✂ – – – displaying embroidery in a hoop – – – ✂ [from Hell to Breakfast]

I’ve received a few hooped embroideries in swaps over the years, and noticed that none of them were ever finished off properly. Which is a shame, because after the considerable time and effort that no doubt went into the stitching of the pieces, the final presentation can go all sad and pear-shaped if the finishing stage was rushed through—usually carried out with nothing, it seems, but a pair of scissors and the lazy idea that no one will see the back of the piece.

After all, I see the back of the piece…and rough, choppy cuts, or messy webs of loose and flimsy lacing, or excess fabric forcibly stuffed into the back cavity of the hoop, these measures speak volumes about the “crafty goddesses” who made them, and their priorities, and the level of their skills. C’mon, all that fuss and preening over a “handmade” front, and then this muddle of a “Made in the slums of India” hidden in the back? It’s a crying shame.

So when I got my faux crocheted doily hooped up, I took a few snaps of the steps, and have put together a very simple, quick how-to over on H2B.

Seriously, it takes hardly any time—10 minutes?—to finish an embroidery this way, yet it looks like someone clearly took the time and made an effort to care for the entire embroidery, and not just make sure the front looked pretty long enough to take a picture (and the hell with what it looks like in a week’s time)!

People. Show some genuine pride in your handwork; try to make a thing of beauty and quality…something made to last and treasure…not just some eye-candy held together with tape and blu-tack that falls apart a week after you’ve shown it off on the interwebs. Put some effort into doing things right.

What is the point of a handmade revolution that has espoused the shoddy manufacturing techniques of sweatshops and factories in China? Stop giving “handmade” a shitty reputation. Be worthy of the movement, if a movement is what you claim to be part of.

Let’s put some craftsmanship into the thousands of internet personas who style themselves “Mr. or Ms. Crafty So-and-so”

Tutorial is here: Displaying embroidery in a hoop | from Hell to Breakfast.


9 thoughts on “✂ – – – displaying embroidery in a hoop – – – ✂ [from Hell to Breakfast]

  1. Thanks for this tutorial. For a long time I have been gluing the fabric to the hoop but now I realise that if I ever wanted to use the embroidery for something else or clean it that would be impossible. Thanks for expanding my world.


  2. to each his own Nat, your way is simple and elegant and It makes it really easy to reinvent the piece into something different…I like it….My friend Lynnie calls it crappy craft…when it is made and finished with tacky materials, or the front and the purpose are great but the rest is shoddy …and some are never happy unless they can produce 70 of these tragic pieces….I think we are back to Craft vs Art again Nat….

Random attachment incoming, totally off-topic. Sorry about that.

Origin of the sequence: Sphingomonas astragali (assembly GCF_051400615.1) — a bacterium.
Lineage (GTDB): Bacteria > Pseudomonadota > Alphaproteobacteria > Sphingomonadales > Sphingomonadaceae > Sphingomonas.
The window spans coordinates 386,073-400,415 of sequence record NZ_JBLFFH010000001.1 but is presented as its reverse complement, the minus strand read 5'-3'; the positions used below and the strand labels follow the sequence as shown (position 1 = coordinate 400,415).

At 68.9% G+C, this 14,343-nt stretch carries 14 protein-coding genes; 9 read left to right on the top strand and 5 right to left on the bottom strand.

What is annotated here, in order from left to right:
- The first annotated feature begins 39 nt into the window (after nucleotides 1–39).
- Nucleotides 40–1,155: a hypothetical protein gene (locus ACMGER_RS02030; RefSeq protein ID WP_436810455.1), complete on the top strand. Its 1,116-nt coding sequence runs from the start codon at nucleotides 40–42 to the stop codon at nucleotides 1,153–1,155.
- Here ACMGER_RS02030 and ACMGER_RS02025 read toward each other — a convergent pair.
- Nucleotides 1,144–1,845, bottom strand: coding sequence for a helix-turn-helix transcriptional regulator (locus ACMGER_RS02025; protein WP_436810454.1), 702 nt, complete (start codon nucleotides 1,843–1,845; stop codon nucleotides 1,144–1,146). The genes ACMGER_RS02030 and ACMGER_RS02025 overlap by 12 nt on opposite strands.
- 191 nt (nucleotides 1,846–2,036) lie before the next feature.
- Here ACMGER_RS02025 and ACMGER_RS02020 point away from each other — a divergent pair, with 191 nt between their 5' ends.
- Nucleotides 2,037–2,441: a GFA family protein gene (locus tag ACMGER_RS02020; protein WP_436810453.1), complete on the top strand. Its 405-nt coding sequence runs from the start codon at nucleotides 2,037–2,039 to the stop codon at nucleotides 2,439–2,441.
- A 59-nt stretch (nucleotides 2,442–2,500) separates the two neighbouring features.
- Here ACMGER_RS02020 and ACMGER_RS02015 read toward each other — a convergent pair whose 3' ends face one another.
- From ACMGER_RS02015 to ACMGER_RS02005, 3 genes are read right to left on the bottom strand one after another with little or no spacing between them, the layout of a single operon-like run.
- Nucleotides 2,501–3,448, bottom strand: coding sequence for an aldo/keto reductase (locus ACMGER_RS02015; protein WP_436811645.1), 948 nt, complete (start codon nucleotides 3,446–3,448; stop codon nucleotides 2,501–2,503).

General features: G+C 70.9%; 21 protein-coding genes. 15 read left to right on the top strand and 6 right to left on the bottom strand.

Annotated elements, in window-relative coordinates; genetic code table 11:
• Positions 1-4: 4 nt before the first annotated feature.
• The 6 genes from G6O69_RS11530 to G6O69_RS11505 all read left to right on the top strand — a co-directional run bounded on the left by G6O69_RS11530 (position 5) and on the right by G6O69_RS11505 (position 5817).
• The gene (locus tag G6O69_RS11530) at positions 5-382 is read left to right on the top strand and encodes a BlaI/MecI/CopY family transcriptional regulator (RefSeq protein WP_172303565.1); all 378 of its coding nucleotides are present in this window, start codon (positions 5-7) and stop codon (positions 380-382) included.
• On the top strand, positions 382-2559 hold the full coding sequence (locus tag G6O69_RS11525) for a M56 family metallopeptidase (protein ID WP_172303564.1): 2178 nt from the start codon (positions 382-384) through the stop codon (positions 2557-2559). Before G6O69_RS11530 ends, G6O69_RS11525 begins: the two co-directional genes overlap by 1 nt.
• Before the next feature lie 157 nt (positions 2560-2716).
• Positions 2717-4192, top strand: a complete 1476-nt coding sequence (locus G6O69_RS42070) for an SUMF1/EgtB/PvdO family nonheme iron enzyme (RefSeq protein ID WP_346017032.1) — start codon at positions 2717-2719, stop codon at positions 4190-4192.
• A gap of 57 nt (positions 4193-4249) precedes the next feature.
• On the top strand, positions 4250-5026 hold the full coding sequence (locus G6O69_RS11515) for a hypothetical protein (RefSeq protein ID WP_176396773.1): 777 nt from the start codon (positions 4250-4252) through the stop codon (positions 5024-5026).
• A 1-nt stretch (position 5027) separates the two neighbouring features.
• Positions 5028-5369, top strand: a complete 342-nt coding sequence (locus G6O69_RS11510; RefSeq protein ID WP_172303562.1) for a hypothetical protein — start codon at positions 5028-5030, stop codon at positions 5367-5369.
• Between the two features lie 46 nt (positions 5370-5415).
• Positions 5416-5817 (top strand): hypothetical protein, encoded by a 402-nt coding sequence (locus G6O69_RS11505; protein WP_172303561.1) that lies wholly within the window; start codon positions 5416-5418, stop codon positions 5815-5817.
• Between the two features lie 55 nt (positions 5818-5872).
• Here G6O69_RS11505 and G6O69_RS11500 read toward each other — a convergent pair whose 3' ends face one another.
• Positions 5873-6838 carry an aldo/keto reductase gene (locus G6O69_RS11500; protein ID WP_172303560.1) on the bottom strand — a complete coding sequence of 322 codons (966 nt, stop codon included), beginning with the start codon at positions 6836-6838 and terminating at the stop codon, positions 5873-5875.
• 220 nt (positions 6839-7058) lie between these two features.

I have a question for you…I have some old cross stitches my friend did for the kids….clearly they are well past ducks and their birth details on the wall in a hoop..I don’t think they all made it to the wall… but they were done with love and care and are special….I was thinking of putting them into a photo album….How can I stretch them and have them be thin and sit nice…
    I was thinking of stretching them over cardboard and mounting that to the page….
    any ideas would be good…thanks Shazz


  3. Great tutorial. Before I knew how to properly finish a piece, I committed the crime of slipping. Once I learned this method, I was horrified by what I’d previously done. Live and learn!


    1. I shot my mouth off again, didn’t I? *sheepish* Never mean to come across as forcefully as I do. Just trying to ram the message home, I guess. Doh! Thanks for visiting (and being so patient!)


  4. oh, the tutorial wouldn’t display for me first time – I’ve never seen that way of doing it with a neat gather before, its like a big purse, very pretty

    do some people really display those without any finish at the back?


  5. I thought the whole point of displaying soemthing like that was that you sewed a piece of plain fabirc over the back to cover the messy bits?

    see, I think of myself as lazy, but even I’m not that idle


    1. Hi, Tanya! Like I said, I’ve quite a few hooped pieces sent to me where the fabric was simply cut, right up to the edge of the hoop, and left like that. The method in this post is a compromise between what some people might think is the too time-consuming method of stitching fabric over the back, and its extreme opposite, cropping it off with a pair of scissors so that it looks neat for about three days, before the fabric starts to go saggy.
      A lot of embroiderers leave the hoop backs open, because what the stitching looks like on the back is, I’m told, a point of interest to the pros. It’s even a condition in some competitions. I’ve seen old ladies at Royal Shows turn an embroidery over and spend more time looking at the back than the front. 😉
      I left mine open because it won’t be a hooped display for very long…I’ll most likely take it out of the hoop and do something else with it.
      Thank you for your straightforward comments. LOL


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